• The Institute for Supply Management’s Non-Manufacturing Index was even with November’s report at 57.2 percent. (Any number above 50 indicates increasing activity.) This is the 83rd consecutive month with expanding activity in the service sector. The New Orders Index rose 4.6 percentage points to 61.6 while the Employment Index fell 4.4 percentage points to 53.8. Of the 15 service industries surveyed by ISM, 12 reported growth in December. This included accommodations and foodservice sector. 
  • November construction spending rose 0.9 percent over October and 4.1 percent from November 2015. Residential construction spending was up 0.1 percent over October. 

Foodservice News This Week

  • Government employment reports for December show strong foodservice hiring. Foodservice operators added 29,600 new employees for the month. This represents 20 percent of all the new jobs added in the U.S. for the month. In 2016 restaurants and bars added 247,000 jobs,  down considerably from the 359,000 jobs gained in 2015. 
  • NPD Group says U.S. restaurant traffic to remain “stalled” in 2017. However, NPD reports quick-serve restaurants increased traffic by 1.0 percent, up from flat traffic last year. The research company says that firms can do better than the forecast if they differentiate themselves from the competition, stay relative in consumers’ minds, focus on innovative products, offer unique promotions, keep pricing competitive , tout the benefits of eating at restaurants versus eating at home, and deliver an enjoyable experience. 
  • Menuprices will remain high according to The Chicago Tribune. While the higher food costs that were the primary reason for restaurants to hike prices have now moderated, labor costs continue to rise due to minimum wage increases and a more competitive employment market. Instead of taking across-the-board price cuts, operators will offer discounts and promotions.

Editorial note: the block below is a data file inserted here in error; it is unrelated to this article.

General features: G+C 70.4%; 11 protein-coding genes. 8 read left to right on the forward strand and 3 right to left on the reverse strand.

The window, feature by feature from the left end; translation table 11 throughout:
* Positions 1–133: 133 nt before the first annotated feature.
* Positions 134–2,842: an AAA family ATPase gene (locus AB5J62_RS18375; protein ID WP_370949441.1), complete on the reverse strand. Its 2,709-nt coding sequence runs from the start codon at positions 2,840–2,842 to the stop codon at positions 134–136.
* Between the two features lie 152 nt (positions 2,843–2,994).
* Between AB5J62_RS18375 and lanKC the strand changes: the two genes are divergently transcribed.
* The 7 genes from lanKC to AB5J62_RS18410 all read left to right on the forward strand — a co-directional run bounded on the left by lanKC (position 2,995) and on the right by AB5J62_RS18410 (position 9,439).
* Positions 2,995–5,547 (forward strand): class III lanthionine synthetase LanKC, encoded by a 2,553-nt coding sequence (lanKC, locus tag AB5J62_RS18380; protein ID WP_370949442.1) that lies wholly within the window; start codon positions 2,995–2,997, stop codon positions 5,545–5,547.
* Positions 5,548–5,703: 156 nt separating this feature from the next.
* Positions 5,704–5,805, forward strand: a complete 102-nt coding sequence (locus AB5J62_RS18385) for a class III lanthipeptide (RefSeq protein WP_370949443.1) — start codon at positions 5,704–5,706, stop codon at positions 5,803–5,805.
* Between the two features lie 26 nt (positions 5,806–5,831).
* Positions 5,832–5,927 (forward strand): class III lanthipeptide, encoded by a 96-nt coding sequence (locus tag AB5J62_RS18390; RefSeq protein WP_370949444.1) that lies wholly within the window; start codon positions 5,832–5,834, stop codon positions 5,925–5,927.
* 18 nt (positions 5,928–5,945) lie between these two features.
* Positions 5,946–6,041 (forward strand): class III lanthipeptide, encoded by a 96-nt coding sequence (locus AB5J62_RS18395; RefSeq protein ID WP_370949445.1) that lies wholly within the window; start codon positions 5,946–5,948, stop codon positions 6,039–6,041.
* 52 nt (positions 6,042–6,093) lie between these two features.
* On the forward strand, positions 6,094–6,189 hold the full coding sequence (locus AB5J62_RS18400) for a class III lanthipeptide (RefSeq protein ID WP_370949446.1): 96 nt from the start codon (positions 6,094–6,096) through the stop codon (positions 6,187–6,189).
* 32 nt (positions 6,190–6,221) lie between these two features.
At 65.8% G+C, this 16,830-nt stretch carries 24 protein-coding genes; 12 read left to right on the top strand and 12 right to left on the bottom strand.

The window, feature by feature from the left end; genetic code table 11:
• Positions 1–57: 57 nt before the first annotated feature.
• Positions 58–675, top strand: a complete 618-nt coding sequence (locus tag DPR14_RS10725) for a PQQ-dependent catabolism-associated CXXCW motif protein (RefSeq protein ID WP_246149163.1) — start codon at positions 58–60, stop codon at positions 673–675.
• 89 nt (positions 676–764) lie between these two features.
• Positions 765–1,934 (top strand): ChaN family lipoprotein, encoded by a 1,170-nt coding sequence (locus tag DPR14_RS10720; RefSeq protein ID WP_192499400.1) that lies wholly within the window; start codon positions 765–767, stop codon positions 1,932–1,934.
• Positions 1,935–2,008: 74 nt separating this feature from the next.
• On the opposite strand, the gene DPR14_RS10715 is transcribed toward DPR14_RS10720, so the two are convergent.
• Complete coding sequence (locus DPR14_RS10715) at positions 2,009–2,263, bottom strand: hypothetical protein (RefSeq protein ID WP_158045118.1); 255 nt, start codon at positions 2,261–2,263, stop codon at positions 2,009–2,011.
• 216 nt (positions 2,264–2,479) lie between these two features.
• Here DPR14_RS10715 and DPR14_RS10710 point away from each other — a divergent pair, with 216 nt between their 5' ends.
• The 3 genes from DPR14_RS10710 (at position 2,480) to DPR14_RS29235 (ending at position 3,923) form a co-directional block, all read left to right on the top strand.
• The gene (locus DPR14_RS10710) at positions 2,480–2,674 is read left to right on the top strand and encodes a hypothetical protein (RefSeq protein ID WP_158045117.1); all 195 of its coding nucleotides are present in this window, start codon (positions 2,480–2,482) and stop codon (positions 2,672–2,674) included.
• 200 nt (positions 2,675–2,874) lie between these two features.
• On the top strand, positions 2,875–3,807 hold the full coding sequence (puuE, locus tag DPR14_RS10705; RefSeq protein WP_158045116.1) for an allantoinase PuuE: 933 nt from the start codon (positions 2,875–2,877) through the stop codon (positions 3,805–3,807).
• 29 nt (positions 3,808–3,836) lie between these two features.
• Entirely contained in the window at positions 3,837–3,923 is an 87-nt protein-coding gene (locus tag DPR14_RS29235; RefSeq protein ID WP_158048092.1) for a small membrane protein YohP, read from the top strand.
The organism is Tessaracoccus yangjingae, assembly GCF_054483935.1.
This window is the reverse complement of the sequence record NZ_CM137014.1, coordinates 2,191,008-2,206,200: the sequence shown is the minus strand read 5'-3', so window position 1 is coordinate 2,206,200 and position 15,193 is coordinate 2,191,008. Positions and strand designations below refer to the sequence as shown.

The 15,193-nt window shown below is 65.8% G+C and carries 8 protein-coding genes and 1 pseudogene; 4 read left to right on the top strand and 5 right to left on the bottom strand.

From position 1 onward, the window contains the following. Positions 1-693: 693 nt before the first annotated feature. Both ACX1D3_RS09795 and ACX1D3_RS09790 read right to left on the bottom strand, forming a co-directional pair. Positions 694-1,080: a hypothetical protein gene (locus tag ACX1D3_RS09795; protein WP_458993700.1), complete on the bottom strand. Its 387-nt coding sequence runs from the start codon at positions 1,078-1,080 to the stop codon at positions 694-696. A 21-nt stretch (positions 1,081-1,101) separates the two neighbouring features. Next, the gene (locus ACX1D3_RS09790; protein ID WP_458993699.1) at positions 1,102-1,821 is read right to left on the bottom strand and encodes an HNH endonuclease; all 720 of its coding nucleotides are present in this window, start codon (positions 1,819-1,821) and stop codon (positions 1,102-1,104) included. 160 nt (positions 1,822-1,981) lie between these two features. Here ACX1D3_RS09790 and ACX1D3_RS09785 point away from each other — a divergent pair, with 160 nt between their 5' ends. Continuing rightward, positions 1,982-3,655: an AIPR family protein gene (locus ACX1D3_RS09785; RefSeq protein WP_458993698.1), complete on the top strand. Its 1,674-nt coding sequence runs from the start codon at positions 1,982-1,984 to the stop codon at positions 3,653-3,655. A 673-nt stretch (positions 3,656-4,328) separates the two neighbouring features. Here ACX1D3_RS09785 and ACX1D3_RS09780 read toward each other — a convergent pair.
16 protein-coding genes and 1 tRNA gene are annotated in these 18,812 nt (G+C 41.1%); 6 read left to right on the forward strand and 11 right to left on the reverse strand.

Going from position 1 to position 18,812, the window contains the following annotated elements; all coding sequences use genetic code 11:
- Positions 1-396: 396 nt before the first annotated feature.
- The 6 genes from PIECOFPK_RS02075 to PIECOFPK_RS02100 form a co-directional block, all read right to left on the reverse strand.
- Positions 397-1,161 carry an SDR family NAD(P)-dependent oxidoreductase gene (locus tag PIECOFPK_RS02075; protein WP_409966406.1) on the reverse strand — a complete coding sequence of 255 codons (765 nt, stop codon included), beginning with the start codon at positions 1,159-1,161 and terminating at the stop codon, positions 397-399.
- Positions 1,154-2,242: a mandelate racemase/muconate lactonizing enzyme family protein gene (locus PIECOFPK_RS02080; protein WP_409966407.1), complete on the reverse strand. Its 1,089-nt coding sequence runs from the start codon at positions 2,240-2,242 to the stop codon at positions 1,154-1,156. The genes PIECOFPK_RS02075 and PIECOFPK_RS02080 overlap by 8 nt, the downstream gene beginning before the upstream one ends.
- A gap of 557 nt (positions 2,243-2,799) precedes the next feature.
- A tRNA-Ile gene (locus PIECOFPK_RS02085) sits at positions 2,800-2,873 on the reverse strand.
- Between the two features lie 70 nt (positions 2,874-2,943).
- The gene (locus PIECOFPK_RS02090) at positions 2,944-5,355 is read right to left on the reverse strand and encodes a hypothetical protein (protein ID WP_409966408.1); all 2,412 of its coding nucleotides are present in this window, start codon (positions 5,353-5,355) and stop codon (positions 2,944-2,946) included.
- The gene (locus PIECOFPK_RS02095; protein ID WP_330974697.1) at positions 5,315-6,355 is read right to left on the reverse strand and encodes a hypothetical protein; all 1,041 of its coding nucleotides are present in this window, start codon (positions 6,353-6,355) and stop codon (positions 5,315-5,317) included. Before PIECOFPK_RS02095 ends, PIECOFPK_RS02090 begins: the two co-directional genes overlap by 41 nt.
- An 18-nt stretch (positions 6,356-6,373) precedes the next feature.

• The Break Time c-store chain has a new store design featuring a Smokestack Bar B Q concept. The design offers raised ceilings, wood embellishments, and a calming color palette as well as the new carry out food operation. 
  • McDonald’s enters a new market. The burger giant has opened in Vatican City, Rome, Italy, despite complaints from both civil and religious authorities. The new restaurant sits about 100 yards from the Pope’s residence. 
  • Corporate Stirrings: Cheddar’s Scratch Kitchen has acquired 44 restaurant locations from the chain’s largest franchisee, Greer Companies. Greer will still own the land and buildings and be a minority shareholder in Cheddar’s.  Sonny’s BBQ has sold 9 of its restaurants to CFO Brandon Manly and his partner franchisee, Heritage Management. Manly will relinquish his corporate role to concentrate on running the stores, which will include 2 new ones he plans to open. Sonny’s CEO Bob Yarmuth said the company can now focus on expanding the chain. Sonny’s will retain their flagship restaurant.  Rita’s, the 600 store water-ice and custard chain, has sold a majority ownership position to a partnership of Argosy Private Equity and MTN Capital. Price was not disclosed.
  • Growth Chains: Papa John’s Pizza will open 25 restaurants in the Boston area over the next 5 years. The RaceTrac c-store chain opened 24 stores in Florida in 2016 and plans to open 50 more this year. Dunkin’ Donuts will open 69 locations in Louisiana over the next several years with one partner being Drew Brees of the New Orleans Saints.
  • Comparable Store Sales Reports: Denny’s (system up 0.5 percent, company owned up 0.1 percent, and franchised up 0.6 percent), Ruby Tuesday down 4.1 percent, and Sonic (system down 2.0 percent, company owned down 2.4 percent and franchised down 2.0 percent)

For details and same-store sales of other chains, see the Green Sheet.